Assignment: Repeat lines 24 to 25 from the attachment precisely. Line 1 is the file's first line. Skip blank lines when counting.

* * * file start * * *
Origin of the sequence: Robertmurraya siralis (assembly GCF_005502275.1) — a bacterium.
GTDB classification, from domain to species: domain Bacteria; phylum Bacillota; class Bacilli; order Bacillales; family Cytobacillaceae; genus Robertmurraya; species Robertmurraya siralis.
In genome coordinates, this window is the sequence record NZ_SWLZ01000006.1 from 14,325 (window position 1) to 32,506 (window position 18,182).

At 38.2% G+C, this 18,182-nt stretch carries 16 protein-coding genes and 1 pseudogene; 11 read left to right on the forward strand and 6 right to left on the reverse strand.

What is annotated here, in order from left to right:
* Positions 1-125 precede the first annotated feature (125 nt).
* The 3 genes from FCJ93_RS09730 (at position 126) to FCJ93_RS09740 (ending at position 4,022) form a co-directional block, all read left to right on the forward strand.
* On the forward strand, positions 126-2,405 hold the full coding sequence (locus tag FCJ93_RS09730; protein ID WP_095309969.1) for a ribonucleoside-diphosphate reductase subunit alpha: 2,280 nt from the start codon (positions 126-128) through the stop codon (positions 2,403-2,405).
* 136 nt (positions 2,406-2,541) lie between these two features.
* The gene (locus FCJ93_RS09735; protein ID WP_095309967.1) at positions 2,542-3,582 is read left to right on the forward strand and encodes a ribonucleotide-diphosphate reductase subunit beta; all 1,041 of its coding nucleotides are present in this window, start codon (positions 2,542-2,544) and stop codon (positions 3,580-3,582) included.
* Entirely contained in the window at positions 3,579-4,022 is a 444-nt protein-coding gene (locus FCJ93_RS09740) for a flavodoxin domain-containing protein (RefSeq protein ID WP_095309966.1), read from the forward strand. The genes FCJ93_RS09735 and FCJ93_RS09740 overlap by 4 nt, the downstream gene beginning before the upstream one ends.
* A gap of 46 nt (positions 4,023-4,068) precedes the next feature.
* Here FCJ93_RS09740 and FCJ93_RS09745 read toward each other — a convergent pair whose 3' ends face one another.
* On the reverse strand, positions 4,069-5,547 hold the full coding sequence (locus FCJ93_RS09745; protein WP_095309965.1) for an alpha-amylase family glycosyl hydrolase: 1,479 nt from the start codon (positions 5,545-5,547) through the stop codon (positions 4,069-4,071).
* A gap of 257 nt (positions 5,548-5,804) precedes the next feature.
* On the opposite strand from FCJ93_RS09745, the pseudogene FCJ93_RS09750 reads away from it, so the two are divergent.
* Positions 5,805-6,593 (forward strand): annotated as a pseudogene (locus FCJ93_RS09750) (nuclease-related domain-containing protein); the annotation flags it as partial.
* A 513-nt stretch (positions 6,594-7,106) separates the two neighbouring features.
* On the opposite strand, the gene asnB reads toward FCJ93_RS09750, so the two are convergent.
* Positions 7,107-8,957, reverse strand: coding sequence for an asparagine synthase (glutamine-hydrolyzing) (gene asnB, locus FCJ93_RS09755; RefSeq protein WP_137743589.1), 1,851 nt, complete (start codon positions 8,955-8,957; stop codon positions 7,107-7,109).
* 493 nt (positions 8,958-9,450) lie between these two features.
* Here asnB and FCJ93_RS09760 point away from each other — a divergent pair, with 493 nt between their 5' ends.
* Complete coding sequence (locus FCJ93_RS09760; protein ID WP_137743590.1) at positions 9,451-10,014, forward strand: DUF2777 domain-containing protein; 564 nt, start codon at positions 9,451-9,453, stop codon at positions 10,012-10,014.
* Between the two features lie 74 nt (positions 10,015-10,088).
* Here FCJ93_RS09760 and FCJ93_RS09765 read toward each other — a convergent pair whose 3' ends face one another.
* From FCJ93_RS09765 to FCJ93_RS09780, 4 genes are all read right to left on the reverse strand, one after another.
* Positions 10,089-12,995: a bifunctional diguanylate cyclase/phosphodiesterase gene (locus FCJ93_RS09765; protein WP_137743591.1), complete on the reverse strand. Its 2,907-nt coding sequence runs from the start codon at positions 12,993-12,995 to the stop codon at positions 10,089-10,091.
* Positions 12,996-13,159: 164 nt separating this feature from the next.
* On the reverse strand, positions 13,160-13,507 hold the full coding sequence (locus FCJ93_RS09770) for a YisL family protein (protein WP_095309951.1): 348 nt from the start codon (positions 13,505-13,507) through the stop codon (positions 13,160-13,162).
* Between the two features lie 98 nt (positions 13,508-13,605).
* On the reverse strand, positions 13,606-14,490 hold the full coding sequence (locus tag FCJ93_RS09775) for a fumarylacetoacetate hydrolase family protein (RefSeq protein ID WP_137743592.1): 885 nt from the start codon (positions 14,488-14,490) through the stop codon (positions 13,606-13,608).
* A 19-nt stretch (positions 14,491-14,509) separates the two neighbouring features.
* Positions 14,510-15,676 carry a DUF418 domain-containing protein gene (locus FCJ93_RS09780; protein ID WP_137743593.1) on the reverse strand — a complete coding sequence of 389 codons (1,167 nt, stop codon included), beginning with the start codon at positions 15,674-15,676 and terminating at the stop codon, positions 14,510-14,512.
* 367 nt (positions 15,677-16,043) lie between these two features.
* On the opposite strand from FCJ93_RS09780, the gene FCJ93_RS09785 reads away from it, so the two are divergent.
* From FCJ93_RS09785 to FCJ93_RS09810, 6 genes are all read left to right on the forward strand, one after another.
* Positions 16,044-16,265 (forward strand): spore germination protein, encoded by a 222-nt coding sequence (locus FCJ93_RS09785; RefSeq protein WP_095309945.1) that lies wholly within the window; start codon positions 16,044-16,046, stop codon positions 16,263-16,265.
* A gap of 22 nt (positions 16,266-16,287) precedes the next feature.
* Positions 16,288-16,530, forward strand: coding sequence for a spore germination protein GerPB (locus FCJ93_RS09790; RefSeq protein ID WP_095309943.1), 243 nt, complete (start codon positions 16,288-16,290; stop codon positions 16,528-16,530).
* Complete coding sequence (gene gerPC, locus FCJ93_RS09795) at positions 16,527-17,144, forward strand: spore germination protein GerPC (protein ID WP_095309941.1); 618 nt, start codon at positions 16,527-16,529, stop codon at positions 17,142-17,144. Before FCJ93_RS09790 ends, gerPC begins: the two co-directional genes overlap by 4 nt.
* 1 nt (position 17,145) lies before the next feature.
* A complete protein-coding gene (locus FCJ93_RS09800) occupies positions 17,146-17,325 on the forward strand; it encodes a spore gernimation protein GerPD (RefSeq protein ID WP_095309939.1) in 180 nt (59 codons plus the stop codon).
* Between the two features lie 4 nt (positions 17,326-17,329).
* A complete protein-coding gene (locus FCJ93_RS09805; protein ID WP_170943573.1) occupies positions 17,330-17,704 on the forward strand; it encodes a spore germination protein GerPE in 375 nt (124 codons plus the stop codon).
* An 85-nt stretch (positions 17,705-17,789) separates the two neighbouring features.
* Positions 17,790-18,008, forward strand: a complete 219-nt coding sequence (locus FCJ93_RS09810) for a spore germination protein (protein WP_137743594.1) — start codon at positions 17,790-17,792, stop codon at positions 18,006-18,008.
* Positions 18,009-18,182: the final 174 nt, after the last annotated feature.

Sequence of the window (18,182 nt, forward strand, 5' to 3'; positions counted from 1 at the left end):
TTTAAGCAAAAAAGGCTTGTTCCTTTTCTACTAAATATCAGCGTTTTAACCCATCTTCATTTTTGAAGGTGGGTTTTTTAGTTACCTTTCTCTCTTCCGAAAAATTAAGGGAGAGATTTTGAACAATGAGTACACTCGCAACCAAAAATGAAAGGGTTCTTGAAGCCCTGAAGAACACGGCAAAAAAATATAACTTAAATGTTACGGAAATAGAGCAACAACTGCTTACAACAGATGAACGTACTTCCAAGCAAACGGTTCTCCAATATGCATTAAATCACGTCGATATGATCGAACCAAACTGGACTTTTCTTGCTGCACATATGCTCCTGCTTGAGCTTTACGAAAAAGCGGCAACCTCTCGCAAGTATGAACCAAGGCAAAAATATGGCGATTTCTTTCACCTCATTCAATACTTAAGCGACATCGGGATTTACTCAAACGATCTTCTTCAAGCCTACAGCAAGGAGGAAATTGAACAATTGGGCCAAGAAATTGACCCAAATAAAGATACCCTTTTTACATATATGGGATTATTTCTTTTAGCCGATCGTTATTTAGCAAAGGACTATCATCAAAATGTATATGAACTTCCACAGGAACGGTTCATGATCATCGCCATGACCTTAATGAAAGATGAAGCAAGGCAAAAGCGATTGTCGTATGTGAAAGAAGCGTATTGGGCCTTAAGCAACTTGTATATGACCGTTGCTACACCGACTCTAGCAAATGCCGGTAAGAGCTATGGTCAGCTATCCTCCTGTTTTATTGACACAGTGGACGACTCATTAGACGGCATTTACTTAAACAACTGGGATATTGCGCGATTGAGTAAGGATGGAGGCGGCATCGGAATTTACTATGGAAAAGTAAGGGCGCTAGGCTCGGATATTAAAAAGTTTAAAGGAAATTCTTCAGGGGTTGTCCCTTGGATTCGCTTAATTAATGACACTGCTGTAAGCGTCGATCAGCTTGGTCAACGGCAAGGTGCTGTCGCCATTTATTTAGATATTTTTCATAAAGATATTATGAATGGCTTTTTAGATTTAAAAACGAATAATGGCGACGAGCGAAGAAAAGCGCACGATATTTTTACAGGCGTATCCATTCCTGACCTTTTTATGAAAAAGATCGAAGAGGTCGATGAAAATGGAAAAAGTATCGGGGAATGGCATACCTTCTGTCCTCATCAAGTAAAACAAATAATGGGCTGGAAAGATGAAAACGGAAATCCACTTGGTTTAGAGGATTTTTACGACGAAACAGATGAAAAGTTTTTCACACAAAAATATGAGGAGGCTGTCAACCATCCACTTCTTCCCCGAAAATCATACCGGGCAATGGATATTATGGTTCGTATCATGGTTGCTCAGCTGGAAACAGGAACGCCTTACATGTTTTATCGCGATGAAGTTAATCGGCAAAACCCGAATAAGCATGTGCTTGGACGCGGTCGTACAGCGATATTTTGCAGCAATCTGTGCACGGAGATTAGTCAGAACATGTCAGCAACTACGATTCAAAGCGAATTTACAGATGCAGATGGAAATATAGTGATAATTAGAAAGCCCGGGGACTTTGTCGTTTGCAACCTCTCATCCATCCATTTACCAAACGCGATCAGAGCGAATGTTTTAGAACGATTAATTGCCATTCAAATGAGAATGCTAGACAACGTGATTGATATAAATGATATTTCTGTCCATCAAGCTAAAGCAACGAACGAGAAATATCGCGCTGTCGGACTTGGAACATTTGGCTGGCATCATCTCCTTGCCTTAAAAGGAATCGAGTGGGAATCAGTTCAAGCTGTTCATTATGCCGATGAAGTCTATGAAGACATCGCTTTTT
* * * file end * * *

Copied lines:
* Between the two features lie 74 nt (positions 10,015-10,088).
* Here FCJ93_RS09760 and FCJ93_RS09765 read toward each other — a convergent pair whose 3' ends face one another.